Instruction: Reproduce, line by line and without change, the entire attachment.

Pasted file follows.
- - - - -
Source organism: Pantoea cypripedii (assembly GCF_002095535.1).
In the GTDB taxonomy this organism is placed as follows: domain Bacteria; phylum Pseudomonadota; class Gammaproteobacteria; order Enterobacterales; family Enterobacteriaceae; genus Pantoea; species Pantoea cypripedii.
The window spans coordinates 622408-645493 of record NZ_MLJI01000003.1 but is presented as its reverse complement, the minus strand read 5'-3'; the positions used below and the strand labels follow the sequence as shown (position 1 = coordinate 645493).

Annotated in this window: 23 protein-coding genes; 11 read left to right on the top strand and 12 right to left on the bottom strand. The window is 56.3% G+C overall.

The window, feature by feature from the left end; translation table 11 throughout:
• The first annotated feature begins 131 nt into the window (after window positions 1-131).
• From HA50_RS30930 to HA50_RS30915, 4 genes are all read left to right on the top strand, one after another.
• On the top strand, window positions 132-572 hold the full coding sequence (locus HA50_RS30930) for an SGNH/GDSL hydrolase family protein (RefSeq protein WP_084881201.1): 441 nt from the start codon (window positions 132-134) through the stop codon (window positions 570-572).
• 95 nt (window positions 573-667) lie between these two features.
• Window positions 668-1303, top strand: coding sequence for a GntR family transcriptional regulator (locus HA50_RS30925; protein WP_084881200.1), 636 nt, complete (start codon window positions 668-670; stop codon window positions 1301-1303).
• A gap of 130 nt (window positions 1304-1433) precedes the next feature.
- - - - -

Source organism: Pantoea cypripedii (assembly GCF_002095535.1).
In the GTDB taxonomy this organism is placed as follows: domain Bacteria; phylum Pseudomonadota; class Gammaproteobacteria; order Enterobacterales; family Enterobacteriaceae; genus Pantoea; species Pantoea cypripedii.
The window spans coordinates 622408-645493 of record NZ_MLJI01000003.1 but is presented as its reverse complement, the minus strand read 5'-3'; the positions used below and the strand labels follow the sequence as shown (position 1 = coordinate 645493).

Annotated in this window: 23 protein-coding genes; 11 read left to right on the top strand and 12 right to left on the bottom strand. The window is 56.3% G+C overall.

The window, feature by feature from the left end; translation table 11 throughout:
• The first annotated feature begins 131 nt into the window (after window positions 1-131).
• From HA50_RS30930 to HA50_RS30915, 4 genes are all read left to right on the top strand, one after another.
• On the top strand, window positions 132-572 hold the full coding sequence (locus HA50_RS30930) for an SGNH/GDSL hydrolase family protein (RefSeq protein WP_084881201.1): 441 nt from the start codon (window positions 132-134) through the stop codon (window positions 570-572).
• 95 nt (window positions 573-667) lie between these two features.
• Window positions 668-1303, top strand: coding sequence for a GntR family transcriptional regulator (locus HA50_RS30925; protein WP_084881200.1), 636 nt, complete (start codon window positions 668-670; stop codon window positions 1301-1303).
• A gap of 130 nt (window positions 1304-1433) precedes the next feature.